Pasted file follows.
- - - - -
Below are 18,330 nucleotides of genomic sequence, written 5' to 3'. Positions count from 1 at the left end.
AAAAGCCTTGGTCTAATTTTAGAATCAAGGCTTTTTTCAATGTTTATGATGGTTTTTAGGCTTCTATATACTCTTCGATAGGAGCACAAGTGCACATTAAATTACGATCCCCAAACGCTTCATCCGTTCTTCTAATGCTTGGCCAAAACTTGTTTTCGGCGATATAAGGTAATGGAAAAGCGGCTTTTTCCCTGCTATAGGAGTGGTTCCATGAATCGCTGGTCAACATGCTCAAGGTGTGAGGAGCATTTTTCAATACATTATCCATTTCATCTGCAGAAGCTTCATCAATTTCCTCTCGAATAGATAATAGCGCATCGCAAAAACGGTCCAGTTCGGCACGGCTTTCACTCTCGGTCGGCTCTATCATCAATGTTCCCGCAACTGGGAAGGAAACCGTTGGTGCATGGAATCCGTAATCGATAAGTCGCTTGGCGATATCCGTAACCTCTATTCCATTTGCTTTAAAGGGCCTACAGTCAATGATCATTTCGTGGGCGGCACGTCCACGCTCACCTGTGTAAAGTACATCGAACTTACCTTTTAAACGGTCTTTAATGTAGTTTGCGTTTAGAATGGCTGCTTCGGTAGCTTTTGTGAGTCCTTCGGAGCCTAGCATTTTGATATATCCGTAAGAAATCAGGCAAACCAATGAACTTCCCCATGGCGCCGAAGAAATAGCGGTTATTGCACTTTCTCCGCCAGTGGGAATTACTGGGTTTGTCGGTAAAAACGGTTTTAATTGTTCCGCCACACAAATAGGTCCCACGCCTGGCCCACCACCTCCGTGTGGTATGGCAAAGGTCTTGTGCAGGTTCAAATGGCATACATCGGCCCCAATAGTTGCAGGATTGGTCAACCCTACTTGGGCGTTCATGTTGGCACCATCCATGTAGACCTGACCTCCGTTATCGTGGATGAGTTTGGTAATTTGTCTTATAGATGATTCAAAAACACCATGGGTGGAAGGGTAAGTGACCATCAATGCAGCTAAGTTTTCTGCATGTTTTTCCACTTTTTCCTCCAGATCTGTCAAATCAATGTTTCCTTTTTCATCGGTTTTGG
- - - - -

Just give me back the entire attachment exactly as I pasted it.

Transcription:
Below are 18,330 nucleotides of genomic sequence, written 5' to 3'. Positions count from 1 at the left end.
AAAAGCCTTGGTCTAATTTTAGAATCAAGGCTTTTTTCAATGTTTATGATGGTTTTTAGGCTTCTATATACTCTTCGATAGGAGCACAAGTGCACATTAAATTACGATCCCCAAACGCTTCATCCGTTCTTCTAATGCTTGGCCAAAACTTGTTTTCGGCGATATAAGGTAATGGAAAAGCGGCTTTTTCCCTGCTATAGGAGTGGTTCCATGAATCGCTGGTCAACATGCTCAAGGTGTGAGGAGCATTTTTCAATACATTATCCATTTCATCTGCAGAAGCTTCATCAATTTCCTCTCGAATAGATAATAGCGCATCGCAAAAACGGTCCAGTTCGGCACGGCTTTCACTCTCGGTCGGCTCTATCATCAATGTTCCCGCAACTGGGAAGGAAACCGTTGGTGCATGGAATCCGTAATCGATAAGTCGCTTGGCGATATCCGTAACCTCTATTCCATTTGCTTTAAAGGGCCTACAGTCAATGATCATTTCGTGGGCGGCACGTCCACGCTCACCTGTGTAAAGTACATCGAACTTACCTTTTAAACGGTCTTTAATGTAGTTTGCGTTTAGAATGGCTGCTTCGGTAGCTTTTGTGAGTCCTTCGGAGCCTAGCATTTTGATATATCCGTAAGAAATCAGGCAAACCAATGAACTTCCCCATGGCGCCGAAGAAATAGCGGTTATTGCACTTTCTCCGCCAGTGGGAATTACTGGGTTTGTCGGTAAAAACGGTTTTAATTGTTCCGCCACACAAATAGGTCCCACGCCTGGCCCACCACCTCCGTGTGGTATGGCAAAGGTCTTGTGCAGGTTCAAATGGCATACATCGGCCCCAATAGTTGCAGGATTGGTCAACCCTACTTGGGCGTTCATGTTGGCACCATCCATGTAGACCTGACCTCCGTTATCGTGGATGAGTTTGGTAATTTGTCTTATAGATGATTCAAAAACACCATGGGTGGAAGGGTAAGTGACCATCAATGCAGCTAAGTTTTCTGCATGTTTTTCCACTTTTTCCTCCAGATCTGTCAAATCAATGTTTCCTTTTTCATCGGTTTTGG